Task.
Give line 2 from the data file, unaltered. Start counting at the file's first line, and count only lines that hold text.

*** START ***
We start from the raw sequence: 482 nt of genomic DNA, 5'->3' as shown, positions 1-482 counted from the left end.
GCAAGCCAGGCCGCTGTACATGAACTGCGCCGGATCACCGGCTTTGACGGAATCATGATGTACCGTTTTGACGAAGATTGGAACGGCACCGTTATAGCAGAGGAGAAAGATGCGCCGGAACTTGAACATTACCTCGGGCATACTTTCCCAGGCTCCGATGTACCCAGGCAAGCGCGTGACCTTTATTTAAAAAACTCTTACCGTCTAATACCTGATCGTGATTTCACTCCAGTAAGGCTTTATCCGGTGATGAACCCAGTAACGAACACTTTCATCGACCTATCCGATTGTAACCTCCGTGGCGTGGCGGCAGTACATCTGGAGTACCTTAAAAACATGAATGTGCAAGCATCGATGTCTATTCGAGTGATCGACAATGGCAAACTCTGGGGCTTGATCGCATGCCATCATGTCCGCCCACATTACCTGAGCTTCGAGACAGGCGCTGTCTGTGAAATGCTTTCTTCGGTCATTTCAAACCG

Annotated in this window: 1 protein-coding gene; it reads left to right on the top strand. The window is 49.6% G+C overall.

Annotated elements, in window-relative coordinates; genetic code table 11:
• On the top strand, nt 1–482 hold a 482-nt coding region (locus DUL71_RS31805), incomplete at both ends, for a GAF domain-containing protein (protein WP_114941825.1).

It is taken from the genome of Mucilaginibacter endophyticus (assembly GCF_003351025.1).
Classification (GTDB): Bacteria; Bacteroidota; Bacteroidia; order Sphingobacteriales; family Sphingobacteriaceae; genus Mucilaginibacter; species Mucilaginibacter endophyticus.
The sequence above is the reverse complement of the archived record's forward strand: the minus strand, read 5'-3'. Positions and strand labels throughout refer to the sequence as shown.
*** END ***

GCAAGCCAGGCCGCTGTACATGAACTGCGCCGGATCACCGGCTTTGACGGAATCATGATGTACCGTTTTGACGAAGATTGGAACGGCACCGTTATAGCAGAGGAGAAAGATGCGCCGGAACTTGAACATTACCTCGGGCATACTTTCCCAGGCTCCGATGTACCCAGGCAAGCGCGTGACCTTTATTTAAAAAACTCTTACCGTCTAATACCTGATCGTGATTTCACTCCAGTAAGGCTTTATCCGGTGATGAACCCAGTAACGAACACTTTCATCGACCTATCCGATTGTAACCTCCGTGGCGTGGCGGCAGTACATCTGGAGTACCTTAAAAACATGAATGTGCAAGCATCGATGTCTATTCGAGTGATCGACAATGGCAAACTCTGGGGCTTGATCGCATGCCATCATGTCCGCCCACATTACCTGAGCTTCGAGACAGGCGCTGTCTGTGAAATGCTTTCTTCGGTCATTTCAAACCG